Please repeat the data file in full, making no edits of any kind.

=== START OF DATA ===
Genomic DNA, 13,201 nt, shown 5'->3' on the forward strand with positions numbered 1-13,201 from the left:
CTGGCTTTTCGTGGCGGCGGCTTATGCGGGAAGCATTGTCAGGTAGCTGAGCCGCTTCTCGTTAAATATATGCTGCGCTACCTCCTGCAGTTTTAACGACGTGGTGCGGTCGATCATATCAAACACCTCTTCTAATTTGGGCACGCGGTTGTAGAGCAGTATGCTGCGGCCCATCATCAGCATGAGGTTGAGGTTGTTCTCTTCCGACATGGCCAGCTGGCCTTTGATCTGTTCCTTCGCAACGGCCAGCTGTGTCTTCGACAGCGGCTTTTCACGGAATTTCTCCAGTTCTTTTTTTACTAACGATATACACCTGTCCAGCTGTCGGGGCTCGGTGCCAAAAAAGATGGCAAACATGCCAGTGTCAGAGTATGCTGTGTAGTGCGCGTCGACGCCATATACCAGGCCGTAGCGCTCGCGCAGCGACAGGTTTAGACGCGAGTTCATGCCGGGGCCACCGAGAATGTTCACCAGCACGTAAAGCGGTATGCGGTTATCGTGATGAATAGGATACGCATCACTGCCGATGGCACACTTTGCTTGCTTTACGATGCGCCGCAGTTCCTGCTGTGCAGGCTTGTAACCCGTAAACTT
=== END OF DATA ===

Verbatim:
Genomic DNA, 13,201 nt, shown 5'->3' on the forward strand with positions numbered 1-13,201 from the left:
CTGGCTTTTCGTGGCGGCGGCTTATGCGGGAAGCATTGTCAGGTAGCTGAGCCGCTTCTCGTTAAATATATGCTGCGCTACCTCCTGCAGTTTTAACGACGTGGTGCGGTCGATCATATCAAACACCTCTTCTAATTTGGGCACGCGGTTGTAGAGCAGTATGCTGCGGCCCATCATCAGCATGAGGTTGAGGTTGTTCTCTTCCGACATGGCCAGCTGGCCTTTGATCTGTTCCTTCGCAACGGCCAGCTGTGTCTTCGACAGCGGCTTTTCACGGAATTTCTCCAGTTCTTTTTTTACTAACGATATACACCTGTCCAGCTGTCGGGGCTCGGTGCCAAAAAAGATGGCAAACATGCCAGTGTCAGAGTATGCTGTGTAGTGCGCGTCGACGCCATATACCAGGCCGTAGCGCTCGCGCAGCGACAGGTTTAGACGCGAGTTCATGCCGGGGCCACCGAGAATGTTCACCAGCACGTAAAGCGGTATGCGGTTATCGTGATGAATAGGATACGCATCACTGCCGATGGCACACTTTGCTTGCTTTACGATGCGCCGCAGTTCCTGCTGTGCAGGCTTGTAACCCGTAAACTT